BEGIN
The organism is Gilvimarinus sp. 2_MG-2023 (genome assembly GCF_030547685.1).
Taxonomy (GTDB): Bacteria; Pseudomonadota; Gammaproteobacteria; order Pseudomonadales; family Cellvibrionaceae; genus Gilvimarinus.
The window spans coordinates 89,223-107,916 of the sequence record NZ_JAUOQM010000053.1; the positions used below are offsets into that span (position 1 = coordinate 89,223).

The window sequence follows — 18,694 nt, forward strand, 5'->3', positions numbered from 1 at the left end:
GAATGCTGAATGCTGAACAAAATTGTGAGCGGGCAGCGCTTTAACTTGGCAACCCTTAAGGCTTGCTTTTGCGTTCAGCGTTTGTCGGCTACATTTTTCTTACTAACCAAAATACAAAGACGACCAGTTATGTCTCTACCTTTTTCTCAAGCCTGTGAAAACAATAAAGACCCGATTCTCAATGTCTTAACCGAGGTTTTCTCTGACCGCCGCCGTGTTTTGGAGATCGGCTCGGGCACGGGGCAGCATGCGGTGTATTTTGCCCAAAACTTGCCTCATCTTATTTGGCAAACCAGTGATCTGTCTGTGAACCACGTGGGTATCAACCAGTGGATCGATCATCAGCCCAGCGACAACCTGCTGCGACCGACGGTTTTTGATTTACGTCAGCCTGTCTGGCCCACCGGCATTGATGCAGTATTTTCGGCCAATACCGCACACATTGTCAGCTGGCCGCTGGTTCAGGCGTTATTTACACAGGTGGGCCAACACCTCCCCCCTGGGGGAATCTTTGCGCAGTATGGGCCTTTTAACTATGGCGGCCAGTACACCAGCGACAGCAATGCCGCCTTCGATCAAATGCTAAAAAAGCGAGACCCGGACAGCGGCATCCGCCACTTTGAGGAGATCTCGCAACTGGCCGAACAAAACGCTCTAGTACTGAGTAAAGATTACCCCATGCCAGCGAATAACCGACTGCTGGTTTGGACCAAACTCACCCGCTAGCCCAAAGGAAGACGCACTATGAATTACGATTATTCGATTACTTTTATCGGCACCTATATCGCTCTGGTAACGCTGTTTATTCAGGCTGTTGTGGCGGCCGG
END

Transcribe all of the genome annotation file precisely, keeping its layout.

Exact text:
The organism is Gilvimarinus sp. 2_MG-2023 (genome assembly GCF_030547685.1).
Taxonomy (GTDB): Bacteria; Pseudomonadota; Gammaproteobacteria; order Pseudomonadales; family Cellvibrionaceae; genus Gilvimarinus.
The window spans coordinates 89,223-107,916 of the sequence record NZ_JAUOQM010000053.1; the positions used below are offsets into that span (position 1 = coordinate 89,223).

The window sequence follows — 18,694 nt, forward strand, 5'->3', positions numbered from 1 at the left end:
GAATGCTGAATGCTGAACAAAATTGTGAGCGGGCAGCGCTTTAACTTGGCAACCCTTAAGGCTTGCTTTTGCGTTCAGCGTTTGTCGGCTACATTTTTCTTACTAACCAAAATACAAAGACGACCAGTTATGTCTCTACCTTTTTCTCAAGCCTGTGAAAACAATAAAGACCCGATTCTCAATGTCTTAACCGAGGTTTTCTCTGACCGCCGCCGTGTTTTGGAGATCGGCTCGGGCACGGGGCAGCATGCGGTGTATTTTGCCCAAAACTTGCCTCATCTTATTTGGCAAACCAGTGATCTGTCTGTGAACCACGTGGGTATCAACCAGTGGATCGATCATCAGCCCAGCGACAACCTGCTGCGACCGACGGTTTTTGATTTACGTCAGCCTGTCTGGCCCACCGGCATTGATGCAGTATTTTCGGCCAATACCGCACACATTGTCAGCTGGCCGCTGGTTCAGGCGTTATTTACACAGGTGGGCCAACACCTCCCCCCTGGGGGAATCTTTGCGCAGTATGGGCCTTTTAACTATGGCGGCCAGTACACCAGCGACAGCAATGCCGCCTTCGATCAAATGCTAAAAAAGCGAGACCCGGACAGCGGCATCCGCCACTTTGAGGAGATCTCGCAACTGGCCGAACAAAACGCTCTAGTACTGAGTAAAGATTACCCCATGCCAGCGAATAACCGACTGCTGGTTTGGACCAAACTCACCCGCTAGCCCAAAGGAAGACGCACTATGAATTACGATTATTCGATTACTTTTATCGGCACCTATATCGCTCTGGTAACGCTGTTTATTCAGGCTGTTGTGGCGGCCGG